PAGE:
More than three-quarters of members of the U.S. House of Representatives are demanding President Obama consult with Congress on any final nuclear agreement with the Iranian regime as the deadline for negotiations nears.
“Any permanent sanctions relief demands congressional approval,” 344 lawmakers from both sides of the aisle wrote in a letter sent to Obama on Thursday.
House Foreign Affairs Committee Chairman Ed Royce (R-Calif.) and the panel’s ranking member, Rep. Eliot Engel (D-N.Y.), gathered support for the letter. The letter was also signed by other top lawmakers including Speaker John Boehner (R-Ohio), House Majority Leader Eric Cantor (R-Va.), House Democratic Whip Steny Hoyer (Md.), House Armed Services Committee Chairman Buck McKeon (R-Calif.) and House Intelligence Committee Chairman Mike Rogers (R-Mich.).
The lawmakers expressed concern over the boundaries of sanctions relief, which appear to be murky. U.S. law, they said, doesn’t exclusively define the sanctions against Iran as “nuclear-related” and instead apply toward many other areas.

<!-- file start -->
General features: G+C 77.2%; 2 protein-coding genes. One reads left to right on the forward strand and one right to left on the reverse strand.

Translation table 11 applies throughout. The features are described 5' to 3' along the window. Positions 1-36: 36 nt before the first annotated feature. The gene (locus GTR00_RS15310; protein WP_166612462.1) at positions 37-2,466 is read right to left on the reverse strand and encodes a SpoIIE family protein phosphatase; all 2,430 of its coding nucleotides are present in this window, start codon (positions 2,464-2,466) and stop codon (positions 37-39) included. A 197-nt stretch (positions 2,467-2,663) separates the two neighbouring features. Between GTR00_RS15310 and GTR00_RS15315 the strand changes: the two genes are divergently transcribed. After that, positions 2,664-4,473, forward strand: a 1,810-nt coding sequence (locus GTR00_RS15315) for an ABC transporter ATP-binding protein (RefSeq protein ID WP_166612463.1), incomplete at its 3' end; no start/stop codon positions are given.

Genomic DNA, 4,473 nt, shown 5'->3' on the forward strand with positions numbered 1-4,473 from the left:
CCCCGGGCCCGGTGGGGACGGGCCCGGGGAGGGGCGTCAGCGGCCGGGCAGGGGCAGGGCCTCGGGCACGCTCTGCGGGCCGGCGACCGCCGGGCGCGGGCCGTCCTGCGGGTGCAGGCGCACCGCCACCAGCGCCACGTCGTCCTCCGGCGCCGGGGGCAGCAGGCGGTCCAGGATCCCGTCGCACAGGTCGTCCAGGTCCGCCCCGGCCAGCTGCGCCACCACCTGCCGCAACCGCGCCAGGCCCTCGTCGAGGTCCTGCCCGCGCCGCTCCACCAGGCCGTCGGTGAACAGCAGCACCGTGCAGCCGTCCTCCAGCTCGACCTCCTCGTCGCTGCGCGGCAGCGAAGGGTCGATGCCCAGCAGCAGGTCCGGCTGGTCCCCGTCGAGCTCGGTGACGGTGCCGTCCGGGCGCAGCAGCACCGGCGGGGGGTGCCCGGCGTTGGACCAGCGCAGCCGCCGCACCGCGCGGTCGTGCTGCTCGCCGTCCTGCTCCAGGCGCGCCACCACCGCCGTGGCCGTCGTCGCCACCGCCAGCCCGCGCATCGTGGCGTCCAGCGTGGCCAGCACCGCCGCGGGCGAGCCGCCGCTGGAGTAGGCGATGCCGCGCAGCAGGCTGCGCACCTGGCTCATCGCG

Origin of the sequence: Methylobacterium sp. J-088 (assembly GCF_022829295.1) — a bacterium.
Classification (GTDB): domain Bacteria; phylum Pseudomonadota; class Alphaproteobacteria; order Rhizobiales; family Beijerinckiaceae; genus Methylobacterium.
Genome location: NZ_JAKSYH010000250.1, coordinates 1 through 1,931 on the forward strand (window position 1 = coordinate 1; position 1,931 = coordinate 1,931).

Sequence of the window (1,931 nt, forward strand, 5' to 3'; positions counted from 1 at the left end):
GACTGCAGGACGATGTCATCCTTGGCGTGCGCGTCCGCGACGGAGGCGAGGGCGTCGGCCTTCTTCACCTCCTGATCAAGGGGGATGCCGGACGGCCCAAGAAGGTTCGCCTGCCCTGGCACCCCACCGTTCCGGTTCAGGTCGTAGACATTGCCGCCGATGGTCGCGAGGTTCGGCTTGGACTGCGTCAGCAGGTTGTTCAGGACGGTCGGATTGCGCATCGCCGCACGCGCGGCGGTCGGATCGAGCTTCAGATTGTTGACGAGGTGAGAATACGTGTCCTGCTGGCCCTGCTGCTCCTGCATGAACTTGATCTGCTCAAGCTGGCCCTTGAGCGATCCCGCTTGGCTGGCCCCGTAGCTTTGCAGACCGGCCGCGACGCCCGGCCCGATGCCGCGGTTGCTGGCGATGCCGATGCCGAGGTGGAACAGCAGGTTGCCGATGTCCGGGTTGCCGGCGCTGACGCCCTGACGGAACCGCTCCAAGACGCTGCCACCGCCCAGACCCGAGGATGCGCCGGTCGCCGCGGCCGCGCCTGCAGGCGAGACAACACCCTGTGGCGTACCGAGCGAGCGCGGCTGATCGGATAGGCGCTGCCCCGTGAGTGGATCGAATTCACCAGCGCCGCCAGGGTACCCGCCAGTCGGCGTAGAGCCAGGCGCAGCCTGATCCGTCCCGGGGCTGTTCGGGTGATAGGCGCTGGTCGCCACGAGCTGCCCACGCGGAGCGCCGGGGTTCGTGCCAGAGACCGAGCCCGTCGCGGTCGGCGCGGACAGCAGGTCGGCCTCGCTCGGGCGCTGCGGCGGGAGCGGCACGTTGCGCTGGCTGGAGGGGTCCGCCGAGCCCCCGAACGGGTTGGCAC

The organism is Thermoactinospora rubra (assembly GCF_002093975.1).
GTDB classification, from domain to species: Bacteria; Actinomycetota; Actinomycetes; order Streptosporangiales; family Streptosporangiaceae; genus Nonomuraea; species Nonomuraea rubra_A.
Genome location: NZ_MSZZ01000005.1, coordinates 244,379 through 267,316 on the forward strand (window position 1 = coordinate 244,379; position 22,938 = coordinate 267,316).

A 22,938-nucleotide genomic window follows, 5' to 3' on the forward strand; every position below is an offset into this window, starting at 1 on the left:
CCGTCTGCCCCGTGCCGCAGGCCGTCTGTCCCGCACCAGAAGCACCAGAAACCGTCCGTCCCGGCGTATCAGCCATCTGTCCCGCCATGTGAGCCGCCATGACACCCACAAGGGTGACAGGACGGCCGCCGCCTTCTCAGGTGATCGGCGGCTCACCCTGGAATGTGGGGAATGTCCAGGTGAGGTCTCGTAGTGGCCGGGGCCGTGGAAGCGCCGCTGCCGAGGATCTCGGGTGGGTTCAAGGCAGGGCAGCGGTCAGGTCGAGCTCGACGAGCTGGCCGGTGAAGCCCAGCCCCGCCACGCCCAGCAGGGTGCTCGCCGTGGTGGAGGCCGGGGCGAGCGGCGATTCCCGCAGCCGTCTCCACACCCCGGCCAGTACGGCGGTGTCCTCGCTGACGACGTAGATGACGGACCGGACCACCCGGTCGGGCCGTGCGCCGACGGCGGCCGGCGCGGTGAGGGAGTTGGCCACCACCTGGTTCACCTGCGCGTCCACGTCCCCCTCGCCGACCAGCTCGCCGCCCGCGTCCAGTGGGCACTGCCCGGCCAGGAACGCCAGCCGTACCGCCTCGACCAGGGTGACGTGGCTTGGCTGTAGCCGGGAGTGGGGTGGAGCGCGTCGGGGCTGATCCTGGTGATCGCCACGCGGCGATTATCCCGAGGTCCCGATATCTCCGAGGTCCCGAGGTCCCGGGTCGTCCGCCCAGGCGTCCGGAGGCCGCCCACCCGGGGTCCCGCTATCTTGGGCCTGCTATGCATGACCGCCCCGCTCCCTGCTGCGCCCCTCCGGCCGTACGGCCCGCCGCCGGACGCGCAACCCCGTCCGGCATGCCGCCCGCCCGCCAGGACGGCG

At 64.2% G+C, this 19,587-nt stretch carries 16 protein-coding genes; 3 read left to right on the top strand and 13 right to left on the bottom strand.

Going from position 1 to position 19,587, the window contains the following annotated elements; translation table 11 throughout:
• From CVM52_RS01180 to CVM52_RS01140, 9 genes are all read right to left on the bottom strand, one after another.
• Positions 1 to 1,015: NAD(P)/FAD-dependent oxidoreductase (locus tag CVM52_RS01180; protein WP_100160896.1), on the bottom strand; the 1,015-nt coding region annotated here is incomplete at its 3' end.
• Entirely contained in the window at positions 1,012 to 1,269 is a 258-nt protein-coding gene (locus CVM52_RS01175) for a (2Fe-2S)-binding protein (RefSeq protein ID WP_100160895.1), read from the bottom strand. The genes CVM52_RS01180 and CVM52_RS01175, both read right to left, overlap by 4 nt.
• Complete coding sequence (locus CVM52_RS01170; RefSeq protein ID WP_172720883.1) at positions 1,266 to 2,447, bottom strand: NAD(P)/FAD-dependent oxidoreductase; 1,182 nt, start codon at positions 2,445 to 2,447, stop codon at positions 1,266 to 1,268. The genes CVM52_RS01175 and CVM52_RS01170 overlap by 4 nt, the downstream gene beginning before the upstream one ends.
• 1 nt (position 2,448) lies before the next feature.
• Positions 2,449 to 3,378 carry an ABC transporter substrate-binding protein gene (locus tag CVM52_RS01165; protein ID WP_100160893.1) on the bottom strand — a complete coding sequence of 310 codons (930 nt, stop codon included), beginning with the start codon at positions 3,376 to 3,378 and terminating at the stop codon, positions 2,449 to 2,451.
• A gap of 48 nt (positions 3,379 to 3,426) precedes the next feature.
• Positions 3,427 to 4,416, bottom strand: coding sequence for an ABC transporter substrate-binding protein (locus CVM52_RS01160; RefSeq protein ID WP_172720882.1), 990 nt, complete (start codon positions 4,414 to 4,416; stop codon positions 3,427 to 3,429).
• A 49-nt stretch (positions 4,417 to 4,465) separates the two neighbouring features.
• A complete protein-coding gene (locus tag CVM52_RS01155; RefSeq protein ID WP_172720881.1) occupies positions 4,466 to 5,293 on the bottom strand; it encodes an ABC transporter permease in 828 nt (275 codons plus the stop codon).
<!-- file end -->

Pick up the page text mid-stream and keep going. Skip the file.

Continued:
“Almost all sanctions related to Iran’s nuclear program are also related to Tehran’s advancing ballistic missile program, intensifying support for international terrorism, and other unconventional weapons programs,” reads the letter.
Therefore, the lawmakers suggested sanctions relief wouldn’t be immediate or direct.
“Iran’s permanent and verifiable termination of all of these activities — not just some — is a prerequisite for permanently lifting most congressionally-mandated sanctions. This often unnoted reality necessitates extensive engagement with Congress before offers of relief are made to Iran, and requires Congressional action if sanctions are to be permanently lifted,” they added.